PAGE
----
FullWell is determined to educate and optimize the fertility of every human, regardless of gender, sex, age, diagnosis, or even desire to procreate, because healthy fertility paints broad and important strokes into the landscape of whole health for both women and men.
Alarmingly, male fertility and sperm health are on the decline overall. There are several factors that may contribute to this, most of them caused by a generally increasing toxic burden.
The three most impactful factors that we will cover here (and work together to counteract!) are:
- Oxidative stress (which we have also discussed in relation to male fertility)
- Inflammation and other environmentally-based impacts from pollution, food, water, etc.
- Metabolic shifts
These factors may influence healthy sperm which impacts not just conception, but baby's outcomes and the future health of men who might not even be trying to conceive.
It is incredibly common for women who are trying to conceive, pregnant, breastfeeding, and/or simply aware of how their fertility represents their own personal health to seek information and take action in this regard. Culturally, it is less common for men to have that same awareness, simply because they usually haven’t been taught they need it. What’s more, the fertility education, support, and supplementation available to men who do seek it is far less impressive and comprehensive compared to what is available for women. (Again, culture.)
That didn’t sit right with us.
So we changed it.
We all know that sperm plays a critical role in reproduction. Healthy, motile sperm are needed to fertilize a woman’s egg to begin the process of creating a new life. But ever-growing research supports the fact that sperm is so much more than just a contributor of genetic material: it is a biomarker for future health.
Introducing our first supplement designed for men: FullWell’s Vitality + Virility, Optimal Nutrients for Men’s Reproductive and Sperm Health
The role of fertile, healthy sperm goes way beyond conception. Sperm quality, motility (movement), and morphology (shape and size) all contribute to an overall healthy pregnancy and the health of baby over the long term.
Our Vitality + Virility supplement is an evidenced-based formula designed to support optimal sperm production, hormone health, and overall male fertility. This golden combination of nutrients works together to:
- optimize sperm motility, quality, and structure
- support the body’s free radical defenses
- optimize hormone levels
- support energy, balance, and overall wellness
How does fertility extend beyond pregnancy planning and conception?
Men must focus on supporting their health in preconception the same way women do, as it will have lasting effects on the entire family.
Founder and functional medicine practitioner Ayla Barmmer, MS, RD, LDN, formulated FullWell’s Vitality + Virility supplement specifically to support sperm against those three pesky factors that hinder them from growing and thriving. These three root causes - oxidative stress, inflammation, and metabolism - should be top of mind for men looking to optimize their fertility and elevate overall health.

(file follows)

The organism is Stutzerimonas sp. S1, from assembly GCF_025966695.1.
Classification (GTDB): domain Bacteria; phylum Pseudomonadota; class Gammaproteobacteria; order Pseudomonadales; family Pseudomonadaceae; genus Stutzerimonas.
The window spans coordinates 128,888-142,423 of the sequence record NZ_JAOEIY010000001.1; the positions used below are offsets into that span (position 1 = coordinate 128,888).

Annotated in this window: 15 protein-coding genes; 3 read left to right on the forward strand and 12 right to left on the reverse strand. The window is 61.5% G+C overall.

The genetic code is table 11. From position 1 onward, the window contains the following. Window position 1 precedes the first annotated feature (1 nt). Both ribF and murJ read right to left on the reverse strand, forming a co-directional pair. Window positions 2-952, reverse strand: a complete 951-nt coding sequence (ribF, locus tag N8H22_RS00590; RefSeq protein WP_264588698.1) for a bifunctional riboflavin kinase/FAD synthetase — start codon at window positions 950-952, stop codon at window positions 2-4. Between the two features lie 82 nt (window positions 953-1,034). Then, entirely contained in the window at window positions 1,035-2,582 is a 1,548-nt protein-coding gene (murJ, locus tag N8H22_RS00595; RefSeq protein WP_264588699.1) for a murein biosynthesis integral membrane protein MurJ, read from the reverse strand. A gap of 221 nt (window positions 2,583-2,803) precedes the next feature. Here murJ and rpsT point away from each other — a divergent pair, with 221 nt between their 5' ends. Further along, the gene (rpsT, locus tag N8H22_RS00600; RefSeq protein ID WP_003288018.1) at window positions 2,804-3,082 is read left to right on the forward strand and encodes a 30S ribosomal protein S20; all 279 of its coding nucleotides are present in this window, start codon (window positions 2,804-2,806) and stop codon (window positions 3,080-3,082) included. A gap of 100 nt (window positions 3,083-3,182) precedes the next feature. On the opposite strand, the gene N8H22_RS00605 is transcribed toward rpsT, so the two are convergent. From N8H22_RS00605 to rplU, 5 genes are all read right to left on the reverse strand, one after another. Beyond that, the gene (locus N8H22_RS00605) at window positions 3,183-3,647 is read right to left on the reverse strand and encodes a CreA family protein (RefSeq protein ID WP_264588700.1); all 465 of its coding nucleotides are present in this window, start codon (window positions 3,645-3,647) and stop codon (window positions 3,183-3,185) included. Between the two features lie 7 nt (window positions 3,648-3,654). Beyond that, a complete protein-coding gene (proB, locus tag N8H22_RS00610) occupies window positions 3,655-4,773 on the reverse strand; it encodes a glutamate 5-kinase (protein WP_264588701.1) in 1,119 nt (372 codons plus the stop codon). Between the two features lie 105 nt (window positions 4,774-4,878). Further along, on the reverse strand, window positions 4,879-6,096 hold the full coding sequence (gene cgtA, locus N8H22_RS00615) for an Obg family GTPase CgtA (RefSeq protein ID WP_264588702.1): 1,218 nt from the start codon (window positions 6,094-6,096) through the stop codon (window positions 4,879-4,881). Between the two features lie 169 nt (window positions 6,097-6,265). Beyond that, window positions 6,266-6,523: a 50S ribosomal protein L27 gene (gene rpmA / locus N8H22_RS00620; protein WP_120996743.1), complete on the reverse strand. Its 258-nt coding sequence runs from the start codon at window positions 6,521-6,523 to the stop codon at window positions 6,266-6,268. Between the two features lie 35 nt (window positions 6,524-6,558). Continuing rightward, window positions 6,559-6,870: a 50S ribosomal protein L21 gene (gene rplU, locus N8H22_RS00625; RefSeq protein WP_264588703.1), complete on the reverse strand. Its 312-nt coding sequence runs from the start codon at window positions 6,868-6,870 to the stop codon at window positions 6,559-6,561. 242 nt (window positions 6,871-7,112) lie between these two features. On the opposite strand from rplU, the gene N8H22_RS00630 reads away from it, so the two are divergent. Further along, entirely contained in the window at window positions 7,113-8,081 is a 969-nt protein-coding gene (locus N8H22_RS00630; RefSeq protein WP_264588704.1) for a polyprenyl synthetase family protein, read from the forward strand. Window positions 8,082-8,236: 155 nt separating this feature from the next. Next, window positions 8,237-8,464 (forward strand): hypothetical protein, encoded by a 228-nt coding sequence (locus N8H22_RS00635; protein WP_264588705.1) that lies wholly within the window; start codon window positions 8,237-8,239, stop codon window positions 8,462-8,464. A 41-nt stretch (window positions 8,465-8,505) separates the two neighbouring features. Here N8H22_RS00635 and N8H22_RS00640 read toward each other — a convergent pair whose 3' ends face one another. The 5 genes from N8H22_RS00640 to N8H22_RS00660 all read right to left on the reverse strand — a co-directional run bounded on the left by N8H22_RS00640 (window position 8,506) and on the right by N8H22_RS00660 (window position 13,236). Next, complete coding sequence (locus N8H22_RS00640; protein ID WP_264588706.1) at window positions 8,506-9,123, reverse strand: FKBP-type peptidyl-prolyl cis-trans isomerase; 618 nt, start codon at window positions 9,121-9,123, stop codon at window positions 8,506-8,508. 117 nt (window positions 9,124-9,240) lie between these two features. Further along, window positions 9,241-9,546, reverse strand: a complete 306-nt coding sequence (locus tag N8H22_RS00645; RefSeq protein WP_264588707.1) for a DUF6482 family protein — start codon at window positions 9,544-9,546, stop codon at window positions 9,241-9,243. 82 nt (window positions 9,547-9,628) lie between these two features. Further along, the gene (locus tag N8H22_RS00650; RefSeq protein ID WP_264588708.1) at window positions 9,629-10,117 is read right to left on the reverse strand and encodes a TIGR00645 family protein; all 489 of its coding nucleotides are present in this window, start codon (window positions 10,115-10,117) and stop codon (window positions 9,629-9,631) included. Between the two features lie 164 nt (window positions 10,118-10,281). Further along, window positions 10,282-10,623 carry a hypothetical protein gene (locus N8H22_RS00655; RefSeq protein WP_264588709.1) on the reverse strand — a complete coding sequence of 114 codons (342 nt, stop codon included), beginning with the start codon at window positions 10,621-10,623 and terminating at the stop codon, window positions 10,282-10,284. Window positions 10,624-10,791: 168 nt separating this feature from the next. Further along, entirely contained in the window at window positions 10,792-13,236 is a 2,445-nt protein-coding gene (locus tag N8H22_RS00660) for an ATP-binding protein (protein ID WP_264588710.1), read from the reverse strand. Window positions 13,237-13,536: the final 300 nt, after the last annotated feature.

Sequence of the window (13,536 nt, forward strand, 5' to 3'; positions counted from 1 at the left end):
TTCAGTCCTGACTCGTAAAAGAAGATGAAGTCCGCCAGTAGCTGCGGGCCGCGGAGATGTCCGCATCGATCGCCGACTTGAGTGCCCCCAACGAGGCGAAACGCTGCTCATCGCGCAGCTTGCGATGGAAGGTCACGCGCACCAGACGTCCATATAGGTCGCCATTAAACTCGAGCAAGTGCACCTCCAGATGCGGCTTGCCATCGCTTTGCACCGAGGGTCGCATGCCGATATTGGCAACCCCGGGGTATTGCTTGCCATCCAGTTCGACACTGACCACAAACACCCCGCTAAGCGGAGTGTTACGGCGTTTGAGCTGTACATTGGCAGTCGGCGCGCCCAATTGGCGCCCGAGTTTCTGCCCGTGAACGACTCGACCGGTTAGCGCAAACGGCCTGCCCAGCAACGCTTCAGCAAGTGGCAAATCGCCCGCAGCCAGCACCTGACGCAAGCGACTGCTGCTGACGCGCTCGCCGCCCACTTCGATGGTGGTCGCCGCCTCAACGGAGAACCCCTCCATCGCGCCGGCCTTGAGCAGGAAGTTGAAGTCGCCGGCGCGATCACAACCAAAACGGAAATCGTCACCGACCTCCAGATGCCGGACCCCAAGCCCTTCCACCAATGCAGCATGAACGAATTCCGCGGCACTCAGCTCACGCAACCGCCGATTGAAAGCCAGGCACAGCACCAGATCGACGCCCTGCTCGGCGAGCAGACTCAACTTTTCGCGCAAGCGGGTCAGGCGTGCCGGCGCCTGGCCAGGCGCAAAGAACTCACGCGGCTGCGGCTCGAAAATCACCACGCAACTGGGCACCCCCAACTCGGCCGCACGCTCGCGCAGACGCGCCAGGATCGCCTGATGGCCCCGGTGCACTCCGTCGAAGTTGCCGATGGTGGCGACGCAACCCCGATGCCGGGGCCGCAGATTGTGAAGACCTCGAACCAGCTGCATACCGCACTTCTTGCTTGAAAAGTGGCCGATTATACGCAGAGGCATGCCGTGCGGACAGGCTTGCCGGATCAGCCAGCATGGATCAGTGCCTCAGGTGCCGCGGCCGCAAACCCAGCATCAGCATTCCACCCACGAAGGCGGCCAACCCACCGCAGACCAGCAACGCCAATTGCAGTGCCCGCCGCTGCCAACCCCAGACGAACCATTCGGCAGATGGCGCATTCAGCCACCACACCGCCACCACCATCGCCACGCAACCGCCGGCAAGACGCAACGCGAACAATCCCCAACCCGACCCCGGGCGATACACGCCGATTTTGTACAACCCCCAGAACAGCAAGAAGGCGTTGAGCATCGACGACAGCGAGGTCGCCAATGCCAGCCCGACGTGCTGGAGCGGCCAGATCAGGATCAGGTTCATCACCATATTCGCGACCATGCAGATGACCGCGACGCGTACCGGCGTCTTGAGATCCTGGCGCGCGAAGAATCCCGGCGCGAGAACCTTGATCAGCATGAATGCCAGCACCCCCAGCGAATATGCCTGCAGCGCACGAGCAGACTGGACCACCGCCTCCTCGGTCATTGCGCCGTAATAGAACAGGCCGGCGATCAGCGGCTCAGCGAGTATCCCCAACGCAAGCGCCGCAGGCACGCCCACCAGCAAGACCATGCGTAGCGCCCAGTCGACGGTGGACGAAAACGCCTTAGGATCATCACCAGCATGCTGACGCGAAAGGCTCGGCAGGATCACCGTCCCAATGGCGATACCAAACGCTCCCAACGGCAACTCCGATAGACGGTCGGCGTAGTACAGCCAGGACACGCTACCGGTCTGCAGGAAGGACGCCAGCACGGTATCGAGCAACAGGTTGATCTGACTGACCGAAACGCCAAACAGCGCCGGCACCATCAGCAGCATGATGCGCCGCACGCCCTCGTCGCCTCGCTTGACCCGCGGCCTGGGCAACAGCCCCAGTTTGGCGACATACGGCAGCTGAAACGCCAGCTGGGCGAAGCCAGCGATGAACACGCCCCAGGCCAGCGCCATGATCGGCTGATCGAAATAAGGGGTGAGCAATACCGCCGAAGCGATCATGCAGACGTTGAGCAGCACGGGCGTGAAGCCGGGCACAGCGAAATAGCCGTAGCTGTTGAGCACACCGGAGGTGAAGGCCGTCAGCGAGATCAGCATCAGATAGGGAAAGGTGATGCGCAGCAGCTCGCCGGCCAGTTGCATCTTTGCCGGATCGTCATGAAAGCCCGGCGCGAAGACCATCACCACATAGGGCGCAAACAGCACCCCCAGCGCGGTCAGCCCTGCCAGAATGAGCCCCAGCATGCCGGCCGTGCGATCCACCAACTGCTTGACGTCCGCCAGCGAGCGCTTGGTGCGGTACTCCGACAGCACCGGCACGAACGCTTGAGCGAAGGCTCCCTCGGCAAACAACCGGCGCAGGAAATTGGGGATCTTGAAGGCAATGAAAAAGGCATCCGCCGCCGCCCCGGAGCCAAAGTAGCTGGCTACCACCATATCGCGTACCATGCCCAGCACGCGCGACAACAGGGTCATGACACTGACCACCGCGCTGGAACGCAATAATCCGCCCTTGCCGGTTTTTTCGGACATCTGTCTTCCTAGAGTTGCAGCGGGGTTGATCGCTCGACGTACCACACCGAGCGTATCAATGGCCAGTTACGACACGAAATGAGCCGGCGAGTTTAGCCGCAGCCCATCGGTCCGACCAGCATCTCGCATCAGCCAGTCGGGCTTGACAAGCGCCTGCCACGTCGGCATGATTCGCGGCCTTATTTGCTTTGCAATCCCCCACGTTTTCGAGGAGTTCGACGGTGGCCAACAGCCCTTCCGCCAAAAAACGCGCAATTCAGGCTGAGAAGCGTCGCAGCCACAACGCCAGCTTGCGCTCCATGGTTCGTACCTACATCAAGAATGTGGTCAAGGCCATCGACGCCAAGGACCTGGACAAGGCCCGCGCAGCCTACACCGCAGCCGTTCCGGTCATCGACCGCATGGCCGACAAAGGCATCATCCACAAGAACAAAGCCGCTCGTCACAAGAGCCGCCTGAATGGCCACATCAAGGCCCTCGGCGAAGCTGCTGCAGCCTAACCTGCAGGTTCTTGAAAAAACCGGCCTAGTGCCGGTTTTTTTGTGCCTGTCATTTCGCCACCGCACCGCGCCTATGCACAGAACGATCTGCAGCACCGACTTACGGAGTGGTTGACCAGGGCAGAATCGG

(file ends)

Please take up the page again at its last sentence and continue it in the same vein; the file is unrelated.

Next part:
Let’s discuss these factors individually and brainstorm ways to combat their negative effects.
1. Oxidative stress
Oxidative stress is an imbalance of free radicals and antioxidants in the body (1). Sperm are exceedingly sensitive to damage from oxidative stress, so consuming extra antioxidants through diet and supplementation will help support your body’s free radical defenses (2). It’s also important to fully address sources of oxidative stress in every aspect of life:
Ideal sperm quality (which, as we’ve covered, encompasses quantity, motility, and morphology) largely depends on a balance between the body’s antioxidant activity and reactive oxygen species (ROS). In nearly 40-50% of male factor infertility cases, there is an abnormality in sperm quality, and in many instances, elevated ROS is a contributing factor.
In terms of what that means for overall health, low levels of ROS play a big role in immunity, sperm maturation, and fertilization. On the other hand, high levels of ROS may bring on that oxidative stress, which can promote inflammation (we’re getting there), increases risk of chronic disease, damages sperm DNA, and decrease the sperm’s potential to fertilize an egg and develop a healthy embryo.
Fighting oxidative stress
The average person is exposed to triggers of oxidative stress (e.g. environmental chemicals, pesticides, and pollutants) now more than ever. Unfortunately, this means that the lifelong accumulation of chemicals to which we are exposed to, or our toxic burden, has increased proportionally over the years. It is virtually impossible for men to avoid triggering factors completely, but there are ways to minimize exposure and support natural detoxification efforts. Regular exercise, good quality and quantity of sleep, and avoiding smoking, excessive alcohol consumption, and exposure to chemicals makes a big difference.
An antioxidant-rich diet is also important for mitigating the effects of oxidation in the body and supporting fertility. However, when it comes to food, there are a few realities that are unfortunately out of our control. A general decline in the nutrient density of our food supply due to increasingly poor soil quality means that targeted nutritional support (read: supplements) are an important tool to help support the body’s natural detoxification process.
FullWell’s Vitality + Virility for Men supplement contains familiar antioxidants like vitamin E, C, and selenium plus a unique antioxidant blend to offer more antioxidant support than the typical men’s multivitamin Beyond antioxidants, the nutrients included in our newest formula help support the very nutrient-intensive liver detoxification process, which in turn can encourage the healthy formation of sperm and the DNA contained within it.